The Annotated Sense and Sensibility

The Annotated Sense and Sensibility

Jane Austen

Language: English

Pages: 784

ISBN: 0307390764

Format: PDF / Kindle (mobi) / ePub


From the editor of the popular Annotated Pride and Prejudice comes an annotated edition of Jane Austen’s Sense and Sensibility that makes this tale of two sisters in love an even more enjoyable read. Here is the complete text of the novel with more than 2,000 annotations on facing pages, including:
 
-Explanations of historical context
-Citations from Austen’s life, letters, and other writings
-Definitions and clarifications
-Literary comments and analysis
-Multiple maps of England and London
-An introduction, bibliography, and detailed chronology of events
-More than 100 informative illustrations
 
Filled with fascinating information about everything from the rules of inheritance that could leave a wealthy man’s daughters almost penniless to the fashionable cult of sensibility that Austen so brilliantly satirizes, David M. Shapard’s Annotated Sense and Sensibility is an entertaining and edifying delight.

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settled—“for they are quite resolved upon going home from the Palmers;—and how forlorn we shall be, when I come back!—Lord! we shall sit and gape at one another as dull16 as two cats.” Perhaps Mrs. Jennings was in hopes, by this vigorous sketch of their future ennui, to provoke him to make that offer, which might give himself an escape from it;—and if so, she had soon afterwards good reason to think her object gained; for, on Elinor’s moving to the window to take more expeditiously the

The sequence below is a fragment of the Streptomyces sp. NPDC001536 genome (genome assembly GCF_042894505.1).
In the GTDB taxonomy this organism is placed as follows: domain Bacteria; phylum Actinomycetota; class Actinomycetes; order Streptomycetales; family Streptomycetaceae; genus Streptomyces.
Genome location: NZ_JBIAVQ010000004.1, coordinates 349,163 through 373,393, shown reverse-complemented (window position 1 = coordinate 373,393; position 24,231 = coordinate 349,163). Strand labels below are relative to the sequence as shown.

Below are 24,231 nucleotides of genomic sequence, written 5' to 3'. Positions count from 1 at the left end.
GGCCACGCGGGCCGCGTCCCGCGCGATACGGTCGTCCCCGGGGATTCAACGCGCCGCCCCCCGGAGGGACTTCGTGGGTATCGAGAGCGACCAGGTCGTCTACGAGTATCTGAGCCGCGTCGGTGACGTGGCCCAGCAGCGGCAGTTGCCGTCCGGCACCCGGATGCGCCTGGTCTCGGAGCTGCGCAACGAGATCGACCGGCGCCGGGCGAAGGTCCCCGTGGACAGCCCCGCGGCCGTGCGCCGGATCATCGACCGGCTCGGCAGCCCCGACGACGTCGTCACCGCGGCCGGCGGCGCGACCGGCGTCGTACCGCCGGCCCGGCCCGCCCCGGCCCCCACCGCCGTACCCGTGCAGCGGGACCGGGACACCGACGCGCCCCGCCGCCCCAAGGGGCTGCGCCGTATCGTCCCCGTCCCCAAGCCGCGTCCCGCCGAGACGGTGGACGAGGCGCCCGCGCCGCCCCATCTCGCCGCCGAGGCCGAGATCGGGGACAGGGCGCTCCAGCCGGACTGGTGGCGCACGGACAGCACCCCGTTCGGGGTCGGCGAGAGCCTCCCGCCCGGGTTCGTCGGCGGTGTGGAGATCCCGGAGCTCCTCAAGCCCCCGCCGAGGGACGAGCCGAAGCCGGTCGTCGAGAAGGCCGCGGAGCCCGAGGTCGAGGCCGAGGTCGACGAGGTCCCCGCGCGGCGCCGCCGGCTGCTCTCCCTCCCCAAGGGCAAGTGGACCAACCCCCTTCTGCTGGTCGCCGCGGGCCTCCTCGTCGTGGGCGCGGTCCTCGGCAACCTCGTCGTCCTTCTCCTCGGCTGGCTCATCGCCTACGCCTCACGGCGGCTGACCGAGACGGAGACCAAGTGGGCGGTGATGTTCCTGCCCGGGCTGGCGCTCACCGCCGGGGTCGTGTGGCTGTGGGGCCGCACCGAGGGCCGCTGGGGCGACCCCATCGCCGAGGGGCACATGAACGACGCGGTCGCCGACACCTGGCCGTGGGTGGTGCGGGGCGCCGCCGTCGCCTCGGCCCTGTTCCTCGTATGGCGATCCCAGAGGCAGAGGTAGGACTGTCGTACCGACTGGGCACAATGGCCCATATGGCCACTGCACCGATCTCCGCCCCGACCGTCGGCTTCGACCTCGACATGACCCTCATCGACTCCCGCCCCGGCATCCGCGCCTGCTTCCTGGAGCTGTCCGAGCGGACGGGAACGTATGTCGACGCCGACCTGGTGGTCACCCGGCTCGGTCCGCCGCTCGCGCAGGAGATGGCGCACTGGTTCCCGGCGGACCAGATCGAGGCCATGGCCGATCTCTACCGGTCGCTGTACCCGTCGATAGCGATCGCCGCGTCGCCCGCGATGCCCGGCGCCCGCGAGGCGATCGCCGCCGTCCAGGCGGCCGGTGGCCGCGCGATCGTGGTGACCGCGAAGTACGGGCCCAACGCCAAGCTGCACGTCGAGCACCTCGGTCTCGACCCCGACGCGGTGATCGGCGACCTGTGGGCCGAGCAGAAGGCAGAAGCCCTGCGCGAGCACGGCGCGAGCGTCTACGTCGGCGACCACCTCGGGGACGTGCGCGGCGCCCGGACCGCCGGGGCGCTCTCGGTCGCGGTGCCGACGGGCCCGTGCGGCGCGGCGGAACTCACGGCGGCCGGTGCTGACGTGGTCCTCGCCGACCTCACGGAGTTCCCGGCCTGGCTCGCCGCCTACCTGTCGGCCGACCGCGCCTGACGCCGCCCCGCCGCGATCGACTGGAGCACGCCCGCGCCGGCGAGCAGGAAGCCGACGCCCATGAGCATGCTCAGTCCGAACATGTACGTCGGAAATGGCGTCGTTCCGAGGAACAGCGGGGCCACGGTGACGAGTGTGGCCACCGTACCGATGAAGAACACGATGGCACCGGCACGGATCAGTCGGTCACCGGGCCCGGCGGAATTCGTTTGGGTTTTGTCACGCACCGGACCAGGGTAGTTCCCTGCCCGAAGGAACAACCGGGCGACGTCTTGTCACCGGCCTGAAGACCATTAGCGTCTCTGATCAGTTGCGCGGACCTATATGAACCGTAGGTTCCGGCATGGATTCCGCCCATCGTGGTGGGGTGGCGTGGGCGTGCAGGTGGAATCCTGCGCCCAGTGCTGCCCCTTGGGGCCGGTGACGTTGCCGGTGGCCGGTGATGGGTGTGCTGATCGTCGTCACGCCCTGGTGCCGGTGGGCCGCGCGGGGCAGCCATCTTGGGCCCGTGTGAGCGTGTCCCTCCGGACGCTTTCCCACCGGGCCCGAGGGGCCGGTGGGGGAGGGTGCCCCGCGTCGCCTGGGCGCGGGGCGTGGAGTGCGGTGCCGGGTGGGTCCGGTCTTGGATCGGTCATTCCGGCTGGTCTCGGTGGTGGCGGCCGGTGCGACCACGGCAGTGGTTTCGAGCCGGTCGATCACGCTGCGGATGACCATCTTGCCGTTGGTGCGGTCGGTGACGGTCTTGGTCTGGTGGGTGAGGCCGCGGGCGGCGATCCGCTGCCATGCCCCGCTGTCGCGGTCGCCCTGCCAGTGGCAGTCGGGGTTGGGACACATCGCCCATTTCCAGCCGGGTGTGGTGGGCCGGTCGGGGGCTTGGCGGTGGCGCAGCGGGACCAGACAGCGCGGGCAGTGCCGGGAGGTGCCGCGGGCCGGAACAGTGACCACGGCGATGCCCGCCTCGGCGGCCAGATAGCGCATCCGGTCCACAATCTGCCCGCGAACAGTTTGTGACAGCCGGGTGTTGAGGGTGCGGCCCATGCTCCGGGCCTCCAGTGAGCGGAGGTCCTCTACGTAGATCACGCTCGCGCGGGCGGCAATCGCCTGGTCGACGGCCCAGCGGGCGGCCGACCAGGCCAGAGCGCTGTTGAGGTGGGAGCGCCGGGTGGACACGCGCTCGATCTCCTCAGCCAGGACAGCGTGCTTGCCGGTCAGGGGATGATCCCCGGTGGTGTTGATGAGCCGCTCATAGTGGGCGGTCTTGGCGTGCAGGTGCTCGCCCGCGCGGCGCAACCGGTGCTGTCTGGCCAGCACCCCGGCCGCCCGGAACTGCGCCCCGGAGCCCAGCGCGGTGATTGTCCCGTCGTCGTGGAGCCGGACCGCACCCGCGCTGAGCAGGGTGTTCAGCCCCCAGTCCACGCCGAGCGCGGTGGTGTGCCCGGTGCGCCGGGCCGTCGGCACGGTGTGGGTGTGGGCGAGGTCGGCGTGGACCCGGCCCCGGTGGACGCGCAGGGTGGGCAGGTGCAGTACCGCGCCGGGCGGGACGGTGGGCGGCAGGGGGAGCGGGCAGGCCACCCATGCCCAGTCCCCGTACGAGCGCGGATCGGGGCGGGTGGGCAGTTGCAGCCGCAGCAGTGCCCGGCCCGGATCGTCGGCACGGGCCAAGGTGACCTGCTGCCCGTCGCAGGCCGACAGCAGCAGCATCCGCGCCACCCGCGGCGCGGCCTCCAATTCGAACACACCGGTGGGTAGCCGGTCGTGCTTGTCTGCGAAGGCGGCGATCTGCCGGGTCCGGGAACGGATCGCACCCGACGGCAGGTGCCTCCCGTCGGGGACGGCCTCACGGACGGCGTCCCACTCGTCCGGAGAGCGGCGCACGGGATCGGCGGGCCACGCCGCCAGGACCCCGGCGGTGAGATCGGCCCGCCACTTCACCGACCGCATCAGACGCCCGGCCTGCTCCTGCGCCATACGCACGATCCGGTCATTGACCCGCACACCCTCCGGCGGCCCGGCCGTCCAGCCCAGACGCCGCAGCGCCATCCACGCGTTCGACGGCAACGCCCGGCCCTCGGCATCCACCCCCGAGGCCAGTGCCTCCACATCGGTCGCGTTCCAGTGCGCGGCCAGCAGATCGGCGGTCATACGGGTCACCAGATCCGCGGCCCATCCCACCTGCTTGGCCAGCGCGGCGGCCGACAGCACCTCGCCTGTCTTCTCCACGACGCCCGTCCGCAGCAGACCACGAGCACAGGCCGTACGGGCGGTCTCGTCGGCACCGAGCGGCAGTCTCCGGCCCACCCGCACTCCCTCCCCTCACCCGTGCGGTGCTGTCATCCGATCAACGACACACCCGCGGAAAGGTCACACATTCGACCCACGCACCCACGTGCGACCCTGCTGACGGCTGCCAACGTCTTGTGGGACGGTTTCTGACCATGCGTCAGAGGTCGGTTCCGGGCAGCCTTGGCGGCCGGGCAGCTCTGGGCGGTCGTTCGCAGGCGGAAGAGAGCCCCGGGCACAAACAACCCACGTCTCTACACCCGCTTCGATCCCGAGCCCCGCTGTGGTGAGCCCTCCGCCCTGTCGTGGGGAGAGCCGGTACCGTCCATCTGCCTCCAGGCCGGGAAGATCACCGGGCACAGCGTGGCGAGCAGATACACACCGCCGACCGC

eastern Devonshire, approximately fifteen miles east by northeast from Exeter. This means it is on the route to London. Barton is “within four miles northward of Exeter” (this page): his going directly to Honiton, rather than first to Exeter, suggests Barton may be northeast of Exeter. 18. Traveling post is the means that all characters in Jane Austen use to travel long distances. By this time an elaborate network had been established in England along all the main roads, with places

party: gathering. 34. No new idea was uttered, nor anything novel in the choice of words or phrasing. 35. Lucy would be too devoted to entertaining and indulging the children to concentrate on anything else. 36. Tea would take place an hour or two after dinner. The tea things would include an urn or pot with boiling water, the tea itself, sugar, milk or cream and a creamer to serve it, utensils, cups, saucers, and plates. There would also be snack items for eating, such as breads and cakes;

triumph. 8. Since Elinor is staying in this house she, unlike Lucy, must function as hostess. She also may have “more to do” because she must hide her knowledge of the engagement from Edward. 9. easy: unembarrassed; free from awkwardness or stiffness. 10. The achievement of composure is not a simple or quick task. But her persistence does allow her eventually to manage it. 11. As a man he is naturally less subject to embarrassment, but the specifics of this case cause him to suffer more from

such an extasy of more than hope,6 she felt as if, till that instant, she had never suffered. The cruelty of Mrs. Jennings no language, within her reach in her moments of happiest eloquence, could have expressed;7 and now she could reproach her only by the tears which streamed from her eyes with passionate violence—a reproach, however, so entirely lost on its object, that after many expressions of pity, she withdrew, still referring her to the letter for comfort. But the letter, when she was

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